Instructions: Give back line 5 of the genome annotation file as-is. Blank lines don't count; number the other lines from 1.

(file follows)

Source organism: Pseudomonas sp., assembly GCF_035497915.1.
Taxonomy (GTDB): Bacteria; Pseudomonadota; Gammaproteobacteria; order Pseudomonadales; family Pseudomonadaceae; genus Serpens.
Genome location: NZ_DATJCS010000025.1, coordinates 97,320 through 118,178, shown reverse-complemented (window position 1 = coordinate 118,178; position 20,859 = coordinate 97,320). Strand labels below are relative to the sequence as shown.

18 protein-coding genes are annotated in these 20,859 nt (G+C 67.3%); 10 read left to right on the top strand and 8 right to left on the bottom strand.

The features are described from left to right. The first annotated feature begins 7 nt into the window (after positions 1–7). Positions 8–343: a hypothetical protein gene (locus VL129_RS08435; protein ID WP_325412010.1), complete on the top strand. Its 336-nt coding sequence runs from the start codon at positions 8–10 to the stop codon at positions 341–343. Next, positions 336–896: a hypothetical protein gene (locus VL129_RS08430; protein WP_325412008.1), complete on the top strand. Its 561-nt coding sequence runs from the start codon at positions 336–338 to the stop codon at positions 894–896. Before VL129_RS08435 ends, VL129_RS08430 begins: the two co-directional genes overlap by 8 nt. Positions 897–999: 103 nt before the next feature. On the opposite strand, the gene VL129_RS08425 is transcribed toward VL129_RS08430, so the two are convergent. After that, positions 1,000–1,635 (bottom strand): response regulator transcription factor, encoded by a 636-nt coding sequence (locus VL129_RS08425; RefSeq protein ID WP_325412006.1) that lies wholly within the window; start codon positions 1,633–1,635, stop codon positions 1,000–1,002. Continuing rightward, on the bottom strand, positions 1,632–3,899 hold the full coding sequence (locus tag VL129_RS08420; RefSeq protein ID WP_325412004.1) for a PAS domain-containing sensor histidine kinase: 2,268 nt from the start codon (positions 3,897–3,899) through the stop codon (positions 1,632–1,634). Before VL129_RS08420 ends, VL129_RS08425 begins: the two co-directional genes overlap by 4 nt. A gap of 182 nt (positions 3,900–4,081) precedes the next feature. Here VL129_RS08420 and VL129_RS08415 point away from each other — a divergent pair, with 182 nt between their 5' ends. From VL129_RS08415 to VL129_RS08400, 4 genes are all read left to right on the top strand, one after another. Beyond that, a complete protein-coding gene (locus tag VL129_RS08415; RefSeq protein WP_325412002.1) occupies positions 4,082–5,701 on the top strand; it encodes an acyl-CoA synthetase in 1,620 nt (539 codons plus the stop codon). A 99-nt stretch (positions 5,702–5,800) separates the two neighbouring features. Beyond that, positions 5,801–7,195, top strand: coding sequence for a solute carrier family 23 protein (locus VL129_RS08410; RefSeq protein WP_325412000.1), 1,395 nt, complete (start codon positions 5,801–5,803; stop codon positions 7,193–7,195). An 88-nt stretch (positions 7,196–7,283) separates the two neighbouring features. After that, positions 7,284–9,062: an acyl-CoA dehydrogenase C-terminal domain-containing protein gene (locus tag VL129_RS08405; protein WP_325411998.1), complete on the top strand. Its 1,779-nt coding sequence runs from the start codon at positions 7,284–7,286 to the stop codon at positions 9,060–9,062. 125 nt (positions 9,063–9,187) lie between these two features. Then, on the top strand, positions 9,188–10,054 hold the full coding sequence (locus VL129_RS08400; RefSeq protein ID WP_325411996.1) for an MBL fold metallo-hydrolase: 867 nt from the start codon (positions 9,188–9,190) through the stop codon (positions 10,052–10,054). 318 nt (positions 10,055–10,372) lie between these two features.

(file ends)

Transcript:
The features are described from left to right. The first annotated feature begins 7 nt into the window (after positions 1–7). Positions 8–343: a hypothetical protein gene (locus VL129_RS08435; protein ID WP_325412010.1), complete on the top strand. Its 336-nt coding sequence runs from the start codon at positions 8–10 to the stop codon at positions 341–343. Next, positions 336–896: a hypothetical protein gene (locus VL129_RS08430; protein WP_325412008.1), complete on the top strand. Its 561-nt coding sequence runs from the start codon at positions 336–338 to the stop codon at positions 894–896. Before VL129_RS08435 ends, VL129_RS08430 begins: the two co-directional genes overlap by 8 nt. Positions 897–999: 103 nt before the next feature. On the opposite strand, the gene VL129_RS08425 is transcribed toward VL129_RS08430, so the two are convergent. After that, positions 1,000–1,635 (bottom strand): response regulator transcription factor, encoded by a 636-nt coding sequence (locus VL129_RS08425; RefSeq protein ID WP_325412006.1) that lies wholly within the window; start codon positions 1,633–1,635, stop codon positions 1,000–1,002. Continuing rightward, on the bottom strand, positions 1,632–3,899 hold the full coding sequence (locus tag VL129_RS08420; RefSeq protein ID WP_325412004.1) for a PAS domain-containing sensor histidine kinase: 2,268 nt from the start codon (positions 3,897–3,899) through the stop codon (positions 1,632–1,634). Before VL129_RS08420 ends, VL129_RS08425 begins: the two co-directional genes overlap by 4 nt. A gap of 182 nt (positions 3,900–4,081) precedes the next feature. Here VL129_RS08420 and VL129_RS08415 point away from each other — a divergent pair, with 182 nt between their 5' ends. From VL129_RS08415 to VL129_RS08400, 4 genes are all read left to right on the top strand, one after another. Beyond that, a complete protein-coding gene (locus tag VL129_RS08415; RefSeq protein WP_325412002.1) occupies positions 4,082–5,701 on the top strand; it encodes an acyl-CoA synthetase in 1,620 nt (539 codons plus the stop codon). A 99-nt stretch (positions 5,702–5,800) separates the two neighbouring features. Beyond that, positions 5,801–7,195, top strand: coding sequence for a solute carrier family 23 protein (locus VL129_RS08410; RefSeq protein WP_325412000.1), 1,395 nt, complete (start codon positions 5,801–5,803; stop codon positions 7,193–7,195). An 88-nt stretch (positions 7,196–7,283) separates the two neighbouring features. After that, positions 7,284–9,062: an acyl-CoA dehydrogenase C-terminal domain-containing protein gene (locus tag VL129_RS08405; protein WP_325411998.1), complete on the top strand. Its 1,779-nt coding sequence runs from the start codon at positions 7,284–7,286 to the stop codon at positions 9,060–9,062. 125 nt (positions 9,063–9,187) lie between these two features. Then, on the top strand, positions 9,188–10,054 hold the full coding sequence (locus VL129_RS08400; RefSeq protein ID WP_325411996.1) for an MBL fold metallo-hydrolase: 867 nt from the start codon (positions 9,188–9,190) through the stop codon (positions 10,052–10,054). 318 nt (positions 10,055–10,372) lie between these two features.